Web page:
Become the exploding offer
When you get an exploding job offer, time begins to tick away not just for you to accept the job but also for other companies that might be interested in hiring you. If you’re in the interviewing process with other companies that you might be more interested in working for, you can use this offer as an incentive to speed up the process.
Immediately email your points of contact with those companies to inform them of the competing offer, give them your timeline, and let them know you’re still interested in working for them. Companies that consider you a potentially valuable hire will respond with urgency and schedule your interviews quickly. Companies that aren’t as motivated will let their time expire in the face of the pressure -- that’s not necessarily a bad thing, as it may show they weren’t enthused enough to hasten their process for you.
When you become the exploding offer yourself, you increase your chances at landing multiple job offers that you can use as negotiation tools in the hiring process.
Get a good deal
Sometimes, companies use exploding offers as a way to force candidates into making a quick decision without negotiating offer terms and getting the best possible deal for themselves. It’s a tactic that enables them to hold all the cards in the negotiating process and effectively shut out the candidate from getting better pay, better benefits, and a clear view of what the final job entails.
Falling into this quick decision trap prevents you from getting a good deal from the job and can end up with you getting underpaid for the work you’re performing. Always look for spots to negotiate on and get the best job offer possible. Do your research on the salaries of past and current employees at the company and compare your offer to the market rate for your role. And immediately start the negotiation process with the company within the timeline. Waiting for the last few days before the offer expires puts you in a bad negotiating position.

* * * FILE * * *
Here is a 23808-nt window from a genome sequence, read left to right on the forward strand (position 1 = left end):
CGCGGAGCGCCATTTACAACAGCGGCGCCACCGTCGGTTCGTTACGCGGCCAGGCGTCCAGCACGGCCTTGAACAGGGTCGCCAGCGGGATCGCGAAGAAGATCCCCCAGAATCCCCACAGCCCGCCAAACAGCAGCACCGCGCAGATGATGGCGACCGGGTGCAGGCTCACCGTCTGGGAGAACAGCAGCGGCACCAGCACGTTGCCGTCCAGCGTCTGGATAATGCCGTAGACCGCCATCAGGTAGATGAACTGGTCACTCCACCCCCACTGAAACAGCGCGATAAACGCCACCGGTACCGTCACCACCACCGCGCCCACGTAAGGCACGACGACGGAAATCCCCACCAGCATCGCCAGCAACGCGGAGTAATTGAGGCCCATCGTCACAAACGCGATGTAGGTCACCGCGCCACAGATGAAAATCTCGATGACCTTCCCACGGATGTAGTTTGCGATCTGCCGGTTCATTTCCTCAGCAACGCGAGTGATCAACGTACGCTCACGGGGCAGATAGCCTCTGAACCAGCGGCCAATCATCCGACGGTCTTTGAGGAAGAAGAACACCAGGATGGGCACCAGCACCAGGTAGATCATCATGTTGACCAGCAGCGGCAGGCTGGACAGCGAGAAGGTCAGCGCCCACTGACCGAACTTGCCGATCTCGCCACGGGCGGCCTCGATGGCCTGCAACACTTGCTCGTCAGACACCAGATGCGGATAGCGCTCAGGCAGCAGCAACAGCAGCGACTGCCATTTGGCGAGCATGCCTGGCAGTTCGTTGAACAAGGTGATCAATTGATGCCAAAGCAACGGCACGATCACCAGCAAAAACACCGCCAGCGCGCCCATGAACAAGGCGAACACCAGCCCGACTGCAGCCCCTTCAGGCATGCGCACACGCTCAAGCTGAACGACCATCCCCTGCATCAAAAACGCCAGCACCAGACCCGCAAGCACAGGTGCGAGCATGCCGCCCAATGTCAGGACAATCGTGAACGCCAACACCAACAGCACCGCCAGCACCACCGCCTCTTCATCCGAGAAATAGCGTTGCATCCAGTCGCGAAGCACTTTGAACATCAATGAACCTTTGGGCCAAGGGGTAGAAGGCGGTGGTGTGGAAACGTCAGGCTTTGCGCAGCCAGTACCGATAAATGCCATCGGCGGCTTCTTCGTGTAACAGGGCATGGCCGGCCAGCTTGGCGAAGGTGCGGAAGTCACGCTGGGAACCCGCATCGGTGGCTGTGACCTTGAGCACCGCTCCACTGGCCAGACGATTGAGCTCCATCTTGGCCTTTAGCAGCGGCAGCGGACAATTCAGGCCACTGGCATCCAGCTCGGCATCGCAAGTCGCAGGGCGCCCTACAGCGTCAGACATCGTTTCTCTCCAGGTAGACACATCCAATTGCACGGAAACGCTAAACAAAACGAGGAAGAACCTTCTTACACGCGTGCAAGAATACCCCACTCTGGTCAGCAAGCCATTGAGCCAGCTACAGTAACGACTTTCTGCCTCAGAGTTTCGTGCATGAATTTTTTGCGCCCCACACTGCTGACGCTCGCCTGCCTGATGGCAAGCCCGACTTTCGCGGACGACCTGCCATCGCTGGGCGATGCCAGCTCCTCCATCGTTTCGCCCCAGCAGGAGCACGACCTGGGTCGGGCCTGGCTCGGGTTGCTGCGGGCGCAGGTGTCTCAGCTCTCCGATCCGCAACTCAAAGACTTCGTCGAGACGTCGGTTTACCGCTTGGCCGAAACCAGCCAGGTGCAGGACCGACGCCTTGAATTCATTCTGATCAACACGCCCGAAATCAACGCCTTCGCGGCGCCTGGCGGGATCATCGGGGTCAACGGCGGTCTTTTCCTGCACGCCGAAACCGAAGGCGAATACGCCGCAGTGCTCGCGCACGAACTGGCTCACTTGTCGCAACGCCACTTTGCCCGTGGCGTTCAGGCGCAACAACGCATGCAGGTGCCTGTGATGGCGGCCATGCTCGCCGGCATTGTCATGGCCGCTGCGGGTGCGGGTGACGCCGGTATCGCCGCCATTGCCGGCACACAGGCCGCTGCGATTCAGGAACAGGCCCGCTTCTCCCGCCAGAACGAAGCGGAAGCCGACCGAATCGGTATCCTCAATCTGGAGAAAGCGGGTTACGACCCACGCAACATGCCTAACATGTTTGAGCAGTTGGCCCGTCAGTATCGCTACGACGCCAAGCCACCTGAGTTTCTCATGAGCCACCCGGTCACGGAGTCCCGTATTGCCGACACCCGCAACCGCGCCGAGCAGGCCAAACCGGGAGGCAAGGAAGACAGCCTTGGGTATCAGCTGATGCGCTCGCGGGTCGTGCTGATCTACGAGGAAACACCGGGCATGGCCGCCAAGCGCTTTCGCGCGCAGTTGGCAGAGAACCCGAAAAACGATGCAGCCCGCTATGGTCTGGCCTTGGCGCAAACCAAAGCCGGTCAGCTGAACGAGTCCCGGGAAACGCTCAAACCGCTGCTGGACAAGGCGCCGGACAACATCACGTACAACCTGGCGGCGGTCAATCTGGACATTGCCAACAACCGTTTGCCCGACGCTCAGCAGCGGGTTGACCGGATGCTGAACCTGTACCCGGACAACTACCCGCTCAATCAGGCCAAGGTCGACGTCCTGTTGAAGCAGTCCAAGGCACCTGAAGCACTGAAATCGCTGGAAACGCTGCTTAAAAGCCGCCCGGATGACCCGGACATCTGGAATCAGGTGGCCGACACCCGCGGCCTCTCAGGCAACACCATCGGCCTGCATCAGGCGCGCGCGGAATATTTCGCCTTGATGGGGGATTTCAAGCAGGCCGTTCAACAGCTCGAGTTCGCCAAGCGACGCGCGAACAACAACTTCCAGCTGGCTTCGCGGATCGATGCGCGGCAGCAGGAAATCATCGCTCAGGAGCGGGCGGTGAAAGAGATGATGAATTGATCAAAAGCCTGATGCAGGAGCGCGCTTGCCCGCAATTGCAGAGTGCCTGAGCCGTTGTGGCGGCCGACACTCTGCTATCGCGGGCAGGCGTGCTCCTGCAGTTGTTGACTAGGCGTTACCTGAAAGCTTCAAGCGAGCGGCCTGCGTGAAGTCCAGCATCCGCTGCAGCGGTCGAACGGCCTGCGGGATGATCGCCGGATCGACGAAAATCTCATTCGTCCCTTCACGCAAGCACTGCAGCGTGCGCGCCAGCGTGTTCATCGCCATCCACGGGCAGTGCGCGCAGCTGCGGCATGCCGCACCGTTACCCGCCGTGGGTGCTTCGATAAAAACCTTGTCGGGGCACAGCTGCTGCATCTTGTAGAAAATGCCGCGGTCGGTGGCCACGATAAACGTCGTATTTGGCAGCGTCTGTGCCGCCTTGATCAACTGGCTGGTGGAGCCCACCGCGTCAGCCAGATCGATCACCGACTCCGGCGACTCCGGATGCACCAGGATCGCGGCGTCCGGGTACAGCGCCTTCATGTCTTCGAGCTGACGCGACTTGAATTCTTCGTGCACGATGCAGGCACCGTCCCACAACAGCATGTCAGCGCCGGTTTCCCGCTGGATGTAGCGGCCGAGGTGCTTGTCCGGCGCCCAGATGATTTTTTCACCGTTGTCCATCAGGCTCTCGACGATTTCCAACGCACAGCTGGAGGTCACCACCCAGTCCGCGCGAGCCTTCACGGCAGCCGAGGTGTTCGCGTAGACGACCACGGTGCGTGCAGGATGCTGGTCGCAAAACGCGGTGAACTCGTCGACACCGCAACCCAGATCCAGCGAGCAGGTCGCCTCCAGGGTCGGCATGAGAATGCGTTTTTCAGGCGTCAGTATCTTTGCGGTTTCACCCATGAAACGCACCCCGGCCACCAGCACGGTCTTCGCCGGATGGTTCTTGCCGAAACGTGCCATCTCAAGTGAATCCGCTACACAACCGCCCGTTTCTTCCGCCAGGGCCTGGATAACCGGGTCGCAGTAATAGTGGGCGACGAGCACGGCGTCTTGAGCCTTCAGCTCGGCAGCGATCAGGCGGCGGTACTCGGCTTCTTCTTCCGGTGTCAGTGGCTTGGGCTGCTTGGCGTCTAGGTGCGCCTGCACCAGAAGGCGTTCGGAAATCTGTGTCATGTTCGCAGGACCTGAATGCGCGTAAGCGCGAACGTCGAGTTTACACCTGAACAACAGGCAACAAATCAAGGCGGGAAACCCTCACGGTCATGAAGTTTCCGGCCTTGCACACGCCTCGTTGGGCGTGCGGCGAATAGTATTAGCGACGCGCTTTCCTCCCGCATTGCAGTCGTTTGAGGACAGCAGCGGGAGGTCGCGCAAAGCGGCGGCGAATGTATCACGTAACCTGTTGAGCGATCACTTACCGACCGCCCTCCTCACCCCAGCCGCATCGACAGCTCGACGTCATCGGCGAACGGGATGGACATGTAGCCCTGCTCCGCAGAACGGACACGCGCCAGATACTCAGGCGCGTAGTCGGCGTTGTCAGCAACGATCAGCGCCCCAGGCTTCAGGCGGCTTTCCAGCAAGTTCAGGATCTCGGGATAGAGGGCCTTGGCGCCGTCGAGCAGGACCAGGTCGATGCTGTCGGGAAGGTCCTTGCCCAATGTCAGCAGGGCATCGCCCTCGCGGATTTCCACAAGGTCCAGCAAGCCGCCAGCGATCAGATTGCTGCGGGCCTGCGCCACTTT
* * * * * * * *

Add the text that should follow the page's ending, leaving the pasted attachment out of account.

Be especially wary of companies that use exploding offers as a way of saying there’s no opening for negotiation in the process. This signals that they undervalue and underpay the people they hire. It can also signal that a lot of people they’ve hired in the past were unhappy with their initial offers and looked to negotiate. If you feel in any way that you’re being taken advantage of, walking away might be your best option.
An exploding job offer doesn’t have to induce panic. It can be a simple and methodical process if you get prepared ahead of time, take all the time you need, and analyze all your options. You’ll do yourself a big disservice if you just take a job offer on the spot, so make sure you go through with your other interviews, negotiate the terms of your offer, and pick the right job for you.